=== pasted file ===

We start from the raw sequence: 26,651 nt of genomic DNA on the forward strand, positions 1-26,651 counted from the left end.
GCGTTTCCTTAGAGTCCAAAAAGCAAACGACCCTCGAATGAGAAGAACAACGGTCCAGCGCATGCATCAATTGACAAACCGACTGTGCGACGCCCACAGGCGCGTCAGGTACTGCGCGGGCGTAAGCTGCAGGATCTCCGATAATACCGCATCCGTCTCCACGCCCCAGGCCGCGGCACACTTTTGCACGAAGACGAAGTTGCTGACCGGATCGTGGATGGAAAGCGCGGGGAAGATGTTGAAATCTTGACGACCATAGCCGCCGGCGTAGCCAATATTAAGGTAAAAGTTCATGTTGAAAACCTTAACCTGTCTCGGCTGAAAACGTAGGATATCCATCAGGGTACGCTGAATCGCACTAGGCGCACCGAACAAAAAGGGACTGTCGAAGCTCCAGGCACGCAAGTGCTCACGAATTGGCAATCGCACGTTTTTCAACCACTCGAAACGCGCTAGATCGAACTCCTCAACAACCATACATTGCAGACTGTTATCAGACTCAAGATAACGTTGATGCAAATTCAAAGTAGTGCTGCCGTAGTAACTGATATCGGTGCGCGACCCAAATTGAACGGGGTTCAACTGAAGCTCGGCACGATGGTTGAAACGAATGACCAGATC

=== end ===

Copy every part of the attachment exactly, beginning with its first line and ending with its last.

We start from the raw sequence: 26,651 nt of genomic DNA on the forward strand, positions 1-26,651 counted from the left end.
GCGTTTCCTTAGAGTCCAAAAAGCAAACGACCCTCGAATGAGAAGAACAACGGTCCAGCGCATGCATCAATTGACAAACCGACTGTGCGACGCCCACAGGCGCGTCAGGTACTGCGCGGGCGTAAGCTGCAGGATCTCCGATAATACCGCATCCGTCTCCACGCCCCAGGCCGCGGCACACTTTTGCACGAAGACGAAGTTGCTGACCGGATCGTGGATGGAAAGCGCGGGGAAGATGTTGAAATCTTGACGACCATAGCCGCCGGCGTAGCCAATATTAAGGTAAAAGTTCATGTTGAAAACCTTAACCTGTCTCGGCTGAAAACGTAGGATATCCATCAGGGTACGCTGAATCGCACTAGGCGCACCGAACAAAAAGGGACTGTCGAAGCTCCAGGCACGCAAGTGCTCACGAATTGGCAATCGCACGTTTTTCAACCACTCGAAACGCGCTAGATCGAACTCCTCAACAACCATACATTGCAGACTGTTATCAGACTCAAGATAACGTTGATGCAAATTCAAAGTAGTGCTGCCGTAGTAACTGATATCGGTGCGCGACCCAAATTGAACGGGGTTCAACTGAAGCTCGGCACGATGGTTGAAACGAATGACCAGATC